Reggie Wayne Reggie Wayne

4th Round (38th Pick)

Reggie Wayne went with the 38th pick, but according to projections, he will fall outside of the top 10 in the NFL in both receiving TDs (32nd) and receiving yards (16th) with 6.1 and 1,092 respectively.
B. Green-Ellis B. Green-Ellis

5th Round (59th Pick)

Although he was taken 59th overall in the fantasy draft, BenJarvus Green-Ellis is not projected among the NFL's top 10 in either rushing TDs (28th with 5.6) or rushing yards (28th with 822).

I picked Andrew Luck for my back-up quarterback which made my two choices the best in the draft and my defense, Denver and Green Bay were applauded as strong choices.  But three choices, like Reggie Hightower, that aren't even on a roster (Yahoo doesn't tell you that) drove my ranking to 10th out of 12.

It's going to be a long-season with a weekly watch of the waiver wire.

Are we having fun yet?

Monday, August 26, 2013



Labor Day is in one week and for many Americans, baseball is the small talk of preference.  I am among the legion that believes that baseball is still America's game.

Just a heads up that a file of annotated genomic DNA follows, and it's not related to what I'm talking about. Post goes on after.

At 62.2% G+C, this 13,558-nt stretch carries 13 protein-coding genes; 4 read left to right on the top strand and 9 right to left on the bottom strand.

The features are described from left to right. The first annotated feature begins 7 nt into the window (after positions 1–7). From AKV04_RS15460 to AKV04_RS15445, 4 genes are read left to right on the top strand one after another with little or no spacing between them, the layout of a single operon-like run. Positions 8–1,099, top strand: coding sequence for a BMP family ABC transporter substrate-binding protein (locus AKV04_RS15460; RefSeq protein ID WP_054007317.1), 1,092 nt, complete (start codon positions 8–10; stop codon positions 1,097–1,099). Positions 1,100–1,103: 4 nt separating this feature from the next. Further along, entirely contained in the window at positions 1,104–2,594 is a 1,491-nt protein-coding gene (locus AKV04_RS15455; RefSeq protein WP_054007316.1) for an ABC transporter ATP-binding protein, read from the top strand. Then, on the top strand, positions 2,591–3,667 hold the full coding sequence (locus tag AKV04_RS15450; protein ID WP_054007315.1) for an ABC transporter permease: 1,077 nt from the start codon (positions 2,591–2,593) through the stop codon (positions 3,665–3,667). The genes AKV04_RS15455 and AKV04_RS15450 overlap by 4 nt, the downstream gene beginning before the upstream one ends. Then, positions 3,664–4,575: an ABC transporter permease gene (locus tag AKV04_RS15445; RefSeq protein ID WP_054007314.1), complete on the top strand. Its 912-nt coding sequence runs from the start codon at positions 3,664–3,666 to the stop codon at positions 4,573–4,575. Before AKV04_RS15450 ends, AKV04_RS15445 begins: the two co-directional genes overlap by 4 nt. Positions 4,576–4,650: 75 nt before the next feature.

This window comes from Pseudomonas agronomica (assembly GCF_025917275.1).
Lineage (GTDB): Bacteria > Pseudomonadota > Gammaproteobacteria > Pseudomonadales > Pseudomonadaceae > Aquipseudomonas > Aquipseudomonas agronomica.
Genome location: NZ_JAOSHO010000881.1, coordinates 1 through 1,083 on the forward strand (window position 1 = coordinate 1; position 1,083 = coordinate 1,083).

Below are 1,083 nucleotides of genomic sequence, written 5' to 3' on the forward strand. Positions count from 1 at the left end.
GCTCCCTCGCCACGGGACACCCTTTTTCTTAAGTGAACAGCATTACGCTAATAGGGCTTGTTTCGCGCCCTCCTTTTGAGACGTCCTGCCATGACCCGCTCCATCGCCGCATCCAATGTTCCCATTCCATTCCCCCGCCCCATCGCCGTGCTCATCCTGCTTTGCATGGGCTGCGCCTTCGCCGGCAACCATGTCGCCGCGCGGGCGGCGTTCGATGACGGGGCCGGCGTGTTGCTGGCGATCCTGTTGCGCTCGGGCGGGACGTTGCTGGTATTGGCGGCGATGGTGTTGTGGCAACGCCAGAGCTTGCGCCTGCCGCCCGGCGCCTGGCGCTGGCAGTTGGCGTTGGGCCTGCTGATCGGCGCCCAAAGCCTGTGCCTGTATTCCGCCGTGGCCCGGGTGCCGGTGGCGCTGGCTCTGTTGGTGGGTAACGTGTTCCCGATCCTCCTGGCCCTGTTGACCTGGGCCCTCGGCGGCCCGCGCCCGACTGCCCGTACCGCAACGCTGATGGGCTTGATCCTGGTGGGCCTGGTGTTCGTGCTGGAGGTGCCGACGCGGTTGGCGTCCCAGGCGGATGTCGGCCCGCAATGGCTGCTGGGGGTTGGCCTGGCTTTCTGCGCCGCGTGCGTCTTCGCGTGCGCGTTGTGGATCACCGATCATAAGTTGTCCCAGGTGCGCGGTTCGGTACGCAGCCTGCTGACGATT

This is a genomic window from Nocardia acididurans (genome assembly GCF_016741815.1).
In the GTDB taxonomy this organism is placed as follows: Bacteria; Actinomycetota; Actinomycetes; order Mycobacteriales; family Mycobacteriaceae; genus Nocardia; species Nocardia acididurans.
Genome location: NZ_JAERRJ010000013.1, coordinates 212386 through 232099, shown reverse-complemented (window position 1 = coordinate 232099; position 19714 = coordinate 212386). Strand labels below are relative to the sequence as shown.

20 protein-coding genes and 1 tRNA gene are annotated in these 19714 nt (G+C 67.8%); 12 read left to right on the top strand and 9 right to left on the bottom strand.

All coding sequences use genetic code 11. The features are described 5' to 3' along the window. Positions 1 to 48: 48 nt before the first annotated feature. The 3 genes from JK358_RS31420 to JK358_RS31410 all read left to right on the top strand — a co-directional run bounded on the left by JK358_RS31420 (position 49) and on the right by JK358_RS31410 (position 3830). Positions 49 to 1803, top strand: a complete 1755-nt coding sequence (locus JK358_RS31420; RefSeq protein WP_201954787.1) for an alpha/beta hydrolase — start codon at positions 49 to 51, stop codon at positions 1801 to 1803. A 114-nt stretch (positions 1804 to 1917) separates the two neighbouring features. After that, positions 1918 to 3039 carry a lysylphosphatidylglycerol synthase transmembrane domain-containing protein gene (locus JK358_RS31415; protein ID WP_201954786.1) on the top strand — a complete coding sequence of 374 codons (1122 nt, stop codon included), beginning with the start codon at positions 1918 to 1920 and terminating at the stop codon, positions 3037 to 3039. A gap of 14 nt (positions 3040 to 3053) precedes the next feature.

Photo courtesy of Chuck Cramer
Every morning my neighbor (the local parking control officer for the town) and I trade scores and commentary. He's a faithful fan of the Baltimore Orioles and I (as you can see above) am a fan of the Detroit Tigers.  Lifelong I must say.  A waiter in Denny's Saturday morning saw me in one of my Tiger tee shirts commented on that admission by saying, "In good times and bad--and right now the times are very god for you." (He's a Pirates fan for whom times are "gooder" this late in the season than in many years.)

As of this writing, the Tigers have a six and a half game lead on the Indians in the AL Central, 11 on the next closest team--the surprising Kansas City Royals.  Most of the past two weeks that have traded the top spot in the American League with the Boston Red Sox.

There is little doubt that the key to the Tigers success lies in two men, Miguel Cabrera and Max Scherzer.  Cabrera is the best hitter in baseball today, who took the Triple Crown in 2012 and is actually leading in 2 of the 3 categories that make up the Crown.  If he can close the gap with Chris Davis of the O's in homers, he will be the first person in history to capture back-to-back Triple Crowns.